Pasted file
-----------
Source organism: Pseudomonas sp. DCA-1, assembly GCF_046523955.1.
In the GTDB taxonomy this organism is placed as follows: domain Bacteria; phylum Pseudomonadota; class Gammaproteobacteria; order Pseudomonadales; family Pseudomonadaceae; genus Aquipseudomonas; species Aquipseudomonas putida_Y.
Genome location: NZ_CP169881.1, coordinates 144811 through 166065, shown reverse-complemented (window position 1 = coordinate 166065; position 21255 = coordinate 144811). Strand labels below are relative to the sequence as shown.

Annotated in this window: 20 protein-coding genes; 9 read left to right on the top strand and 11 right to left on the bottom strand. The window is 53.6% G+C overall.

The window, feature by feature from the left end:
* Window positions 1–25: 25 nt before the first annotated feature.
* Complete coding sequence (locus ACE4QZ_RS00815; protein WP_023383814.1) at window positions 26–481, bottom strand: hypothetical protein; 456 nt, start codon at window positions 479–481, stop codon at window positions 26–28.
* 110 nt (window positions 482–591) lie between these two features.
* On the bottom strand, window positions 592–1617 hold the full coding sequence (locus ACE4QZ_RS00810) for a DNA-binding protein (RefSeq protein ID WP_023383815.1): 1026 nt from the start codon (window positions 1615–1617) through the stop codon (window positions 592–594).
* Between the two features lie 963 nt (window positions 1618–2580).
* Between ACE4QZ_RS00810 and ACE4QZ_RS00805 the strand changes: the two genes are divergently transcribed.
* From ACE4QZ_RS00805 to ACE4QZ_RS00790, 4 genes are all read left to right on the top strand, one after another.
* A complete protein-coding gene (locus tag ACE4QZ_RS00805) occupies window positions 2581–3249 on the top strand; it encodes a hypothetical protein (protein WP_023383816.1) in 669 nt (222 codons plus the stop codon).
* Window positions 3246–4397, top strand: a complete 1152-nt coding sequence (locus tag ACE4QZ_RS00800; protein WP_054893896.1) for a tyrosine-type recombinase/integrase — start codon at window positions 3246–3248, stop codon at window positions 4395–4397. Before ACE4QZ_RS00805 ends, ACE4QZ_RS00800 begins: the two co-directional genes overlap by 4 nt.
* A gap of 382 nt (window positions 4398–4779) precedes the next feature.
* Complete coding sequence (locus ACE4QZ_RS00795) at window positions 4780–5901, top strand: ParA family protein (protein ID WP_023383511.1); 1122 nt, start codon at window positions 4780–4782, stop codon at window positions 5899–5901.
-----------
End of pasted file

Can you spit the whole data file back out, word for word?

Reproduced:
Source organism: Pseudomonas sp. DCA-1, assembly GCF_046523955.1.
In the GTDB taxonomy this organism is placed as follows: domain Bacteria; phylum Pseudomonadota; class Gammaproteobacteria; order Pseudomonadales; family Pseudomonadaceae; genus Aquipseudomonas; species Aquipseudomonas putida_Y.
Genome location: NZ_CP169881.1, coordinates 144811 through 166065, shown reverse-complemented (window position 1 = coordinate 166065; position 21255 = coordinate 144811). Strand labels below are relative to the sequence as shown.

Annotated in this window: 20 protein-coding genes; 9 read left to right on the top strand and 11 right to left on the bottom strand. The window is 53.6% G+C overall.

The window, feature by feature from the left end:
* Window positions 1–25: 25 nt before the first annotated feature.
* Complete coding sequence (locus ACE4QZ_RS00815; protein WP_023383814.1) at window positions 26–481, bottom strand: hypothetical protein; 456 nt, start codon at window positions 479–481, stop codon at window positions 26–28.
* 110 nt (window positions 482–591) lie between these two features.
* On the bottom strand, window positions 592–1617 hold the full coding sequence (locus ACE4QZ_RS00810) for a DNA-binding protein (RefSeq protein ID WP_023383815.1): 1026 nt from the start codon (window positions 1615–1617) through the stop codon (window positions 592–594).
* Between the two features lie 963 nt (window positions 1618–2580).
* Between ACE4QZ_RS00810 and ACE4QZ_RS00805 the strand changes: the two genes are divergently transcribed.
* From ACE4QZ_RS00805 to ACE4QZ_RS00790, 4 genes are all read left to right on the top strand, one after another.
* A complete protein-coding gene (locus tag ACE4QZ_RS00805) occupies window positions 2581–3249 on the top strand; it encodes a hypothetical protein (protein WP_023383816.1) in 669 nt (222 codons plus the stop codon).
* Window positions 3246–4397, top strand: a complete 1152-nt coding sequence (locus tag ACE4QZ_RS00800; protein WP_054893896.1) for a tyrosine-type recombinase/integrase — start codon at window positions 3246–3248, stop codon at window positions 4395–4397. Before ACE4QZ_RS00805 ends, ACE4QZ_RS00800 begins: the two co-directional genes overlap by 4 nt.
* A gap of 382 nt (window positions 4398–4779) precedes the next feature.
* Complete coding sequence (locus ACE4QZ_RS00795) at window positions 4780–5901, top strand: ParA family protein (protein ID WP_023383511.1); 1122 nt, start codon at window positions 4780–4782, stop codon at window positions 5899–5901.